Walking and noticing

I’m at this moment heading back from Bristol to London after our first workshop on the Walking Interconnections research, where as a group of around 25 people we gathered to begin a journey of exploration together on sustainability and disability. Already on the train, and with a couple of hours ahead to get to Paddington Station, my mind starts to fly all the way back through the day – I love these trips back home right after a group activity, where I get flashes of images, sounds and tastes of it; it’s like my mind is trying to grab those nice memories so that they wouldn’t slip away. It was, indeed, a great day.

Two words are still resonating in my head very strongly: walking and noticing. As the workshop evolved, Sue, Dee, Shawn, Suze and Alison presented the background of Walking Interconnections project, and we talked about the practice of walking, disability, sustainability and engaging in interdependency with others, with our communities. More and more, this idea of ‘noticing’ grew into me strongly.

I began to ask myself: How much do I ‘notice’ when I walk every day? How much do I allow myself to “feel the Earth below myself”? How much do I look at other people’s eyes when I’m walking, strangers as they might be, but people I’m walking with at last? How much do I let myself lift my head up, turn around and enjoy while I pass by?

Yes, we are running all the time. And yes, that’s how “the world works”, supposedly. But do I want to feel trapped in the clock, rushing for the sake of rushing? How much do I loose when I do that? What does the world of ‘noticing’ have to offer me that I haven’t realized about yet?

Now I’m out of the train, walking through the station to the underground, and I see… I notice that I don’t notice. That insight made me reflect on something: how can we expect change to happen, if we don’t notice the world that’s around us? I don’t want to fall into the trap of being overly simplistic and say that all the issues of the world will be solved once we start noticing – I wish so certainly, but as much as I would like it to be so linear and straightforward, it is not. However, noticing does feel to me as a major first step. If we want to make things happen, if we want change to occur, we need to start noticing more, engage our whole being, our senses, when we walk, when we talk, when we listen – being present, embodied, showing up completely. Otherwise, it feels to me that it all begins and ends in our heads, sort of an intellectual mind game where we supposedly understand what’s wrong and how to fix it – that’s it! All done! Yet, we are still falling apart…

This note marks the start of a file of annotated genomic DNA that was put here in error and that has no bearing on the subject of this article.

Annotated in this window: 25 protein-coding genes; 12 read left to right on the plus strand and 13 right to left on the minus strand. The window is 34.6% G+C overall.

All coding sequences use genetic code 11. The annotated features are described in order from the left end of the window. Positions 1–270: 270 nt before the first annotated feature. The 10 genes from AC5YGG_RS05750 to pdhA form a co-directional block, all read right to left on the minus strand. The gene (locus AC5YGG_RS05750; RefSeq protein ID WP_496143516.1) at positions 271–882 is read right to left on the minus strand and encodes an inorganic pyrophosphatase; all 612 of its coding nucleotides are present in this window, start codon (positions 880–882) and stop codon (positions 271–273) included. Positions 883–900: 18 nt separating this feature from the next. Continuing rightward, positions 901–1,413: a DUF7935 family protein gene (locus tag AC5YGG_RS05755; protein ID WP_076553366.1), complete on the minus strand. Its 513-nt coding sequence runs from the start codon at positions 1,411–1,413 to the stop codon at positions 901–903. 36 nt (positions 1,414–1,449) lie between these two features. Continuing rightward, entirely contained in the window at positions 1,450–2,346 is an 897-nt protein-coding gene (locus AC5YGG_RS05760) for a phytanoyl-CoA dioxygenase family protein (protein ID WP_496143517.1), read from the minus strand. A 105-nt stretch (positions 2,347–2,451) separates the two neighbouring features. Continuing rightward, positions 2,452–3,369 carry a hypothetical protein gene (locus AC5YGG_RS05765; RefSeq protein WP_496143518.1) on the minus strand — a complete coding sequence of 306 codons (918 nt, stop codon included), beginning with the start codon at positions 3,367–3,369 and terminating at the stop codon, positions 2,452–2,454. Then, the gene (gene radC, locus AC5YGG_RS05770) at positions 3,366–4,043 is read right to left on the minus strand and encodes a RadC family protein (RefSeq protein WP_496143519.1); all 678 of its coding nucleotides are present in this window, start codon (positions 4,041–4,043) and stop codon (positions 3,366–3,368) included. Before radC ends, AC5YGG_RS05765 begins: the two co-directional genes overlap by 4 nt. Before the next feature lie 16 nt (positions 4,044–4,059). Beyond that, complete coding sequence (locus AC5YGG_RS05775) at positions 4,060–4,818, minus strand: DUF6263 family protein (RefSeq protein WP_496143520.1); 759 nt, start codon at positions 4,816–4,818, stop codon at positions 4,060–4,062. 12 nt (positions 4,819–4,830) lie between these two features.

One of the most transformational things that I have done recently was an eco-walk through the High Moor in Devon. And now I realized why it changed me so much. That day, during that walk, I was able to notice, to feel with heart, mind and soul, The Earth and the community I was with. That’s where the energy came from for me, that’s where I realized that, once I start noticing, I’m not excluding myself anymore from the environment – I merge within, my noticing becomes part of me and I become part of what I notice. And then I can connect, and then I can change, and only then, I can be a helping hand to overall change.

I’m at home now, still getting flashes and glimpses of the great day at Bristol, and fantasizing about the walks ahead; in the meantime, I have my everyday walks to start noticing.

Sole Riestra

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